The fact is that our history constantly stresses Jewish peoplehood.

    The fact is that Moses is nobody without the Children of Israel.

    The fact is that the prayer book (especially the Psalms) not only has its private, personal prayers, but it is also full of national history and hope.

    The fact is that the people of Israel have every right to say, or not say, “We will do and we will hearken.”

    So why should it surprise us that demonstrators are often believers and pray-ers? That demonstrating does not rule out spirituality?

    Why do at least a section of the demonstrators sometimes – maybe regularly – pray? Daily and on Yom Kippur?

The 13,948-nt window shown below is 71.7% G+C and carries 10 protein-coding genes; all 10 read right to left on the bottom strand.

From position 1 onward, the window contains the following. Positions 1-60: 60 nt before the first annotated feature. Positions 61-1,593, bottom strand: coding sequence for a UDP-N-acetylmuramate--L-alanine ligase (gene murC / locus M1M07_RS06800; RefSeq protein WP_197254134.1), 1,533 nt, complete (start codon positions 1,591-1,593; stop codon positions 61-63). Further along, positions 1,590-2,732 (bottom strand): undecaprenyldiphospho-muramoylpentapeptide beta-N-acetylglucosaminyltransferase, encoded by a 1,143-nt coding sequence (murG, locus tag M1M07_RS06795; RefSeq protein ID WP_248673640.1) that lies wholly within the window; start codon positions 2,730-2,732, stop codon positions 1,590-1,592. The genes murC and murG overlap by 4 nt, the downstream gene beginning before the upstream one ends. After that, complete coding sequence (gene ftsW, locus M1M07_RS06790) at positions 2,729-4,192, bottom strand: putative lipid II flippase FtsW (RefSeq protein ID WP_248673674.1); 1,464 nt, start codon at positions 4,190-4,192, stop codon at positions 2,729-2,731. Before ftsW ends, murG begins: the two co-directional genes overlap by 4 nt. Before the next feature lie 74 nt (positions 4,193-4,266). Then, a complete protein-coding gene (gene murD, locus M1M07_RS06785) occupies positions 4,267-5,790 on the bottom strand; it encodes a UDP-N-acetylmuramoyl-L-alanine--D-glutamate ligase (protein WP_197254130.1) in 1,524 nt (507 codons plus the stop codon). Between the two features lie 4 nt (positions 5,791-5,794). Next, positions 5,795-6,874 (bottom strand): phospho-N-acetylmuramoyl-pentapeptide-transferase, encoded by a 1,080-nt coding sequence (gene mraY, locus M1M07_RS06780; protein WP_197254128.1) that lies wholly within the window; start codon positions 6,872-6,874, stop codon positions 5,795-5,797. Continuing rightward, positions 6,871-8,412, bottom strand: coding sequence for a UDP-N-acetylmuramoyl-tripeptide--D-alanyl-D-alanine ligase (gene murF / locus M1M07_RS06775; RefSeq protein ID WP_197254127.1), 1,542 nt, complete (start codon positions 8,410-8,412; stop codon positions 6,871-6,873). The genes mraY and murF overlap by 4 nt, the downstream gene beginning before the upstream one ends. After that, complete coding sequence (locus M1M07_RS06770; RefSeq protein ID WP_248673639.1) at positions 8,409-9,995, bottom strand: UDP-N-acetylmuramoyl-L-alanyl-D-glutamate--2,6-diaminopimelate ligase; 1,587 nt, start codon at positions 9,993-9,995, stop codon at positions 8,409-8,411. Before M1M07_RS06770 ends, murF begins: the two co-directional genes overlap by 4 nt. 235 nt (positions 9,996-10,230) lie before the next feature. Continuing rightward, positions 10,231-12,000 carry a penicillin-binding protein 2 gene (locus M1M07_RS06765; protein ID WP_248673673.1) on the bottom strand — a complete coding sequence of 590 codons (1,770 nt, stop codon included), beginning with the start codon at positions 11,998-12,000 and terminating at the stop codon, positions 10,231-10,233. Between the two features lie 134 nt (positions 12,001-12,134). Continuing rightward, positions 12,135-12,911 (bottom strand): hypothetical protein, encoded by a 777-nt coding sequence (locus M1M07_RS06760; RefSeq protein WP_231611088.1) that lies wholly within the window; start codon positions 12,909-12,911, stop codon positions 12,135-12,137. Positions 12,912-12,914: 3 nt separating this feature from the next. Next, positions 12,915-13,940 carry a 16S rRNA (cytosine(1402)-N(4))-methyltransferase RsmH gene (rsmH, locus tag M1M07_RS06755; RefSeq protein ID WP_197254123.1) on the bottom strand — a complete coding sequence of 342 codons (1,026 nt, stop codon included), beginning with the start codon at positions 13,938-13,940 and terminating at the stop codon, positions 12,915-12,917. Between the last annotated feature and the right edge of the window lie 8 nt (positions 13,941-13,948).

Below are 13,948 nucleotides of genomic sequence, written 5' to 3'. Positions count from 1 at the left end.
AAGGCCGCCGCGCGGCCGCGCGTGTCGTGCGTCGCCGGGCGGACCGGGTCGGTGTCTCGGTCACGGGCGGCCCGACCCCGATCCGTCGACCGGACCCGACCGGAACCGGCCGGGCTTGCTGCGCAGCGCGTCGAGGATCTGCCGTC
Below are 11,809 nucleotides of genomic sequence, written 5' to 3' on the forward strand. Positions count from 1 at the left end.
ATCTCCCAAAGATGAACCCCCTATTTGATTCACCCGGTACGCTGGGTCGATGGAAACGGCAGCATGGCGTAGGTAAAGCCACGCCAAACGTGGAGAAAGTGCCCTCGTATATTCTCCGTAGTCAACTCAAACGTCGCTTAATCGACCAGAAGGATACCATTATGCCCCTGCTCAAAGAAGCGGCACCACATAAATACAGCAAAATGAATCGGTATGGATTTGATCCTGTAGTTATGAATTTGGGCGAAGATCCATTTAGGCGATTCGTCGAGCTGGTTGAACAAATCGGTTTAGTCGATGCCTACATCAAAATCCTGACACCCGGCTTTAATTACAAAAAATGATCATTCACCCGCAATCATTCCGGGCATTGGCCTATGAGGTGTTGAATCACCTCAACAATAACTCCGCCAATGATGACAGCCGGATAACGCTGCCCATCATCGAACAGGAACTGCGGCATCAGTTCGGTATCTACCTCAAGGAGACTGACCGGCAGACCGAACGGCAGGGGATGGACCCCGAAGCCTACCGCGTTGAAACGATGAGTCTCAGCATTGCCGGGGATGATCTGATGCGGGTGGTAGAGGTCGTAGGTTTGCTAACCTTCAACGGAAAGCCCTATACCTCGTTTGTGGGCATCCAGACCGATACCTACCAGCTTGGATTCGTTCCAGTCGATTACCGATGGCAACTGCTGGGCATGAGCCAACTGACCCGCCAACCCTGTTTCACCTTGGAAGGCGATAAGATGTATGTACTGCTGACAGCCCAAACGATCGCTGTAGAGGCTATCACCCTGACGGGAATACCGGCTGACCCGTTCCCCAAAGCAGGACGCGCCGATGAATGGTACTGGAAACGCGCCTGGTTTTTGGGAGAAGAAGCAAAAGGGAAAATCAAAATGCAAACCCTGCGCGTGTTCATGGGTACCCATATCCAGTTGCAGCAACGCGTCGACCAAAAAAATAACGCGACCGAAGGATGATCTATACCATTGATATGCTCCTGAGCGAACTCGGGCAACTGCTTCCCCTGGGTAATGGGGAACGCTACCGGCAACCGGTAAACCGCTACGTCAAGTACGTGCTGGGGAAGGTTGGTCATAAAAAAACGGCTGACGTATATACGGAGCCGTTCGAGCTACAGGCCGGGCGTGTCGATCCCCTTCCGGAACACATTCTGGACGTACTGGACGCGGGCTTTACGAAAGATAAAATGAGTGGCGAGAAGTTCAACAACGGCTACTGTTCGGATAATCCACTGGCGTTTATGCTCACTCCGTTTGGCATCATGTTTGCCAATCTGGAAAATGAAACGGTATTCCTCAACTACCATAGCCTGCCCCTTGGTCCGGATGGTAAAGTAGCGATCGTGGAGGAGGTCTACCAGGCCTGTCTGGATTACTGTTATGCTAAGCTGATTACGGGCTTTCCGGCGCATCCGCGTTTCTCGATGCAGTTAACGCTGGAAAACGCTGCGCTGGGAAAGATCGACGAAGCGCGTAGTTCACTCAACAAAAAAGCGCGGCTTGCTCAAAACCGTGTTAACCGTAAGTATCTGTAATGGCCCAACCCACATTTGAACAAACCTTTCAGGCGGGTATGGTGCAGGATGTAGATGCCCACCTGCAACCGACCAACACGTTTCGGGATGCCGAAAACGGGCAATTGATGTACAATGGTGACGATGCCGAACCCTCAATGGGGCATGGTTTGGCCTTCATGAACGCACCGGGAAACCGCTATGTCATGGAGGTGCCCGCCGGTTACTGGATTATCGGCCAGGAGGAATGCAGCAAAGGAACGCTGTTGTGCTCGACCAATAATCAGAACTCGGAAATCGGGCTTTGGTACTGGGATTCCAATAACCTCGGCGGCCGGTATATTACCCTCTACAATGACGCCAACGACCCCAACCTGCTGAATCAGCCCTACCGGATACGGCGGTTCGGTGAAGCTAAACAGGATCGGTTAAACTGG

Golda Meir answered when she was asked why she went to synagogue in Moscow, “I went to synagogue to be with my people.”

    Some Jews say, “This is what my parents did.” Others say, “I would feel bad if I didn’t keep Yom Kippur.” There are those who give the occasion a more personal tinge, who say, “I am not always certain that I have made the right choices in life, but Yom Kippur helps me to think it through.”

    Someone who prays on Yom Kippur (even an erstwhile demonstrator) may be a firm believer, sure that there is a God, certain that the world is in Divine hands (though anxious for God to step in and save His creation from destruction by COVID-19 or other menaces).

    That is why the Yom Kippur liturgy acclaims God and appeals to Him to show clemency to human beings when they have failed to meet their potential.

    Those who come to pray tell you sometimes (rather paradoxically) that they are atheists. Why do they put in an appearance and even say “Amen” when the believers are at prayer on Yom Kippur?